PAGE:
Lifetime fitness correlates of natal dispersal distance in a colonial bird


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1. Obtaining empirical evidence of the consequences of dispersal distance on fitness is challenging in wild animals because long-term, unbiased data on reproduction, survival and movement are notoriously difficult to obtain.

2. Lifetime fitness correlates of natal dispersal distance were studied in an isolated population of the facultatively colonial lesser kestrel Falco naumanni (Fleischer) monitored during 8 years at north-eastern Spain, where most birds (83%) dispersed from their natal colony to settle at distances ranging from 112 m to 136·5 km.

3. Neither annual breeding success nor age at recruitment was affected by natal dispersal distance. However, a capture–mark–recapture analysis revealed that survival during the year following recruitment decreased exponentially with dispersal distance, with differences of up to 15% between philopatrics and long-distance dispersers. In subsequent years, it remained similar irrespective of the natal dispersal distance moved. These results did not seem to be biased by long-distance dispersers settling differentially in the periphery of the population (which could emigrate permanently and be considered dead in future occasions) or within-individual consistency in successive dispersal distances, so our results appear to reflect genuine survival differences between dispersal tactics.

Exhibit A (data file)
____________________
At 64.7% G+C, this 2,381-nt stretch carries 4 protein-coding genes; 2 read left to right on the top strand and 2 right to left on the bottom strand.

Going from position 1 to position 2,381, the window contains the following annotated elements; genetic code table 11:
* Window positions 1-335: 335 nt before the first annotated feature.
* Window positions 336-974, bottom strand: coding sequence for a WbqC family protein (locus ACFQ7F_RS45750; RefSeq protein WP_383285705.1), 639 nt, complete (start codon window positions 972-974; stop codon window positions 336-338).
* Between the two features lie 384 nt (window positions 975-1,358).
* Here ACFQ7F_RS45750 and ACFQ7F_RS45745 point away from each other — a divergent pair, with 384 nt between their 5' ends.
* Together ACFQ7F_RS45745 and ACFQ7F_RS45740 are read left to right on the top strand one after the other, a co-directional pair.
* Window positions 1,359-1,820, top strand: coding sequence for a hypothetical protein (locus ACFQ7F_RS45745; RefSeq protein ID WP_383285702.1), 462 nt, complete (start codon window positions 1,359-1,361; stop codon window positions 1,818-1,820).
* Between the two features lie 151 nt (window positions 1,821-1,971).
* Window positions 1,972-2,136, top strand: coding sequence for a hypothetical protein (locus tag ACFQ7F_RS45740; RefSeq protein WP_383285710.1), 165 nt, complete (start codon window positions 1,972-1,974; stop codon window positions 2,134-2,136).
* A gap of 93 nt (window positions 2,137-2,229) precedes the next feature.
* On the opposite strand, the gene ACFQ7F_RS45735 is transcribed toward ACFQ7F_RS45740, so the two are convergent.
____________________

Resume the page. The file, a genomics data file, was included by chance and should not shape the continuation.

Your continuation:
4. Average lifetime fledgling production, average lifetime recruitment success and rate-sensitive individual fitness (λind) also decreased with the distance from the natal to the first-breeding colony, indicating that dispersal decisions early in life affecting immediate survival prospects may translate into long-term fitness costs.

5. Both survival and lifetime fitness models including continuous dispersal distances significantly improved the characterization of the effect on fitness compared with models considering dispersal as a discrete process (i.e. dispersal vs. philopatry at a colony level).

6. Long-distance dispersers were more likely to establish new colonies regardless of whether they recruited in the centre or the periphery of the population, revealing their important role in the colonization of unoccupied patches. Individuals experienced a higher probability of mortality in small and newly funded colonies, so lifetime fitness costs of dispersal seem to be explained by recruitment in sites where average quality is low because of high uncertainty in survival prospects.